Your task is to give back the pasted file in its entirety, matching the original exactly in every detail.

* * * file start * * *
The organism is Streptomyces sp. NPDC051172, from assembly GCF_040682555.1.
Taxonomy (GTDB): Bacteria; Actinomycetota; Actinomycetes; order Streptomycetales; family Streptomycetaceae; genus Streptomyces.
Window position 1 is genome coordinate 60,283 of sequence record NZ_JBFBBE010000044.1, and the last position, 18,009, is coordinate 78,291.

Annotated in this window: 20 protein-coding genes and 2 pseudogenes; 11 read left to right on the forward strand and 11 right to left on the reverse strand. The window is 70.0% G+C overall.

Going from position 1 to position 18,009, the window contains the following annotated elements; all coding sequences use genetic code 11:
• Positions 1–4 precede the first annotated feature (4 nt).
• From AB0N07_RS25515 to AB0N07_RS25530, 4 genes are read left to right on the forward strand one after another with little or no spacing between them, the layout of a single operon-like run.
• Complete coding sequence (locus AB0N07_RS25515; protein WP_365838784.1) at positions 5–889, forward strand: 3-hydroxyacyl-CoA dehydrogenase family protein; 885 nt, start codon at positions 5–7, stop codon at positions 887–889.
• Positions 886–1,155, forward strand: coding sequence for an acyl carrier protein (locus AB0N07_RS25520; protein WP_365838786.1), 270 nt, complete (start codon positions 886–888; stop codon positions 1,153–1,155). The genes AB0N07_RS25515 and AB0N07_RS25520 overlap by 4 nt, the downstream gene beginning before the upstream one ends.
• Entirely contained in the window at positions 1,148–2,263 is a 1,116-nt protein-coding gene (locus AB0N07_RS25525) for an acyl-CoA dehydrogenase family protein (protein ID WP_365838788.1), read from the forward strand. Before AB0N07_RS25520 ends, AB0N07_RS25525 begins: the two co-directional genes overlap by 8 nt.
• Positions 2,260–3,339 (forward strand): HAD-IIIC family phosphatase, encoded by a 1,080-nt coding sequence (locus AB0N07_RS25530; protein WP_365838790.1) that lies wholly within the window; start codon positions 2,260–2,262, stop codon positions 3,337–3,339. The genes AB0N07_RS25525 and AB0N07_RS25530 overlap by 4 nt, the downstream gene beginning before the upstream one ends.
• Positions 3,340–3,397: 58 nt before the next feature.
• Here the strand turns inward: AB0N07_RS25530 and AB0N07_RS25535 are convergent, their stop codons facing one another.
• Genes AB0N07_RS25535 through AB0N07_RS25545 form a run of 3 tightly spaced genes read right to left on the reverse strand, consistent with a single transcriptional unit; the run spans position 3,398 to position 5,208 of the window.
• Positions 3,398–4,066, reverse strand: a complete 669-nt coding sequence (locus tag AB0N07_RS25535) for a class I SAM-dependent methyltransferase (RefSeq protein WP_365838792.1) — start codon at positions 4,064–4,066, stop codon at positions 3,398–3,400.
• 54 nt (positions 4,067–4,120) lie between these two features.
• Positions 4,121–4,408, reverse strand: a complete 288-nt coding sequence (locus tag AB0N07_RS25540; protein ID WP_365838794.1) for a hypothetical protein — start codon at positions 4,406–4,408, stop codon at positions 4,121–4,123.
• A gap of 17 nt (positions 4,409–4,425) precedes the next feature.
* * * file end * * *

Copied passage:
The organism is Streptomyces sp. NPDC051172, from assembly GCF_040682555.1.
Taxonomy (GTDB): Bacteria; Actinomycetota; Actinomycetes; order Streptomycetales; family Streptomycetaceae; genus Streptomyces.
Window position 1 is genome coordinate 60,283 of sequence record NZ_JBFBBE010000044.1, and the last position, 18,009, is coordinate 78,291.

Annotated in this window: 20 protein-coding genes and 2 pseudogenes; 11 read left to right on the forward strand and 11 right to left on the reverse strand. The window is 70.0% G+C overall.

Going from position 1 to position 18,009, the window contains the following annotated elements; all coding sequences use genetic code 11:
• Positions 1–4 precede the first annotated feature (4 nt).
• From AB0N07_RS25515 to AB0N07_RS25530, 4 genes are read left to right on the forward strand one after another with little or no spacing between them, the layout of a single operon-like run.
• Complete coding sequence (locus AB0N07_RS25515; protein WP_365838784.1) at positions 5–889, forward strand: 3-hydroxyacyl-CoA dehydrogenase family protein; 885 nt, start codon at positions 5–7, stop codon at positions 887–889.
• Positions 886–1,155, forward strand: coding sequence for an acyl carrier protein (locus AB0N07_RS25520; protein WP_365838786.1), 270 nt, complete (start codon positions 886–888; stop codon positions 1,153–1,155). The genes AB0N07_RS25515 and AB0N07_RS25520 overlap by 4 nt, the downstream gene beginning before the upstream one ends.
• Entirely contained in the window at positions 1,148–2,263 is a 1,116-nt protein-coding gene (locus AB0N07_RS25525) for an acyl-CoA dehydrogenase family protein (protein ID WP_365838788.1), read from the forward strand. Before AB0N07_RS25520 ends, AB0N07_RS25525 begins: the two co-directional genes overlap by 8 nt.
• Positions 2,260–3,339 (forward strand): HAD-IIIC family phosphatase, encoded by a 1,080-nt coding sequence (locus AB0N07_RS25530; protein WP_365838790.1) that lies wholly within the window; start codon positions 2,260–2,262, stop codon positions 3,337–3,339. The genes AB0N07_RS25525 and AB0N07_RS25530 overlap by 4 nt, the downstream gene beginning before the upstream one ends.
• Positions 3,340–3,397: 58 nt before the next feature.
• Here the strand turns inward: AB0N07_RS25530 and AB0N07_RS25535 are convergent, their stop codons facing one another.
• Genes AB0N07_RS25535 through AB0N07_RS25545 form a run of 3 tightly spaced genes read right to left on the reverse strand, consistent with a single transcriptional unit; the run spans position 3,398 to position 5,208 of the window.
• Positions 3,398–4,066, reverse strand: a complete 669-nt coding sequence (locus tag AB0N07_RS25535) for a class I SAM-dependent methyltransferase (RefSeq protein WP_365838792.1) — start codon at positions 4,064–4,066, stop codon at positions 3,398–3,400.
• 54 nt (positions 4,067–4,120) lie between these two features.
• Positions 4,121–4,408, reverse strand: a complete 288-nt coding sequence (locus tag AB0N07_RS25540; protein ID WP_365838794.1) for a hypothetical protein — start codon at positions 4,406–4,408, stop codon at positions 4,121–4,123.
• A gap of 17 nt (positions 4,409–4,425) precedes the next feature.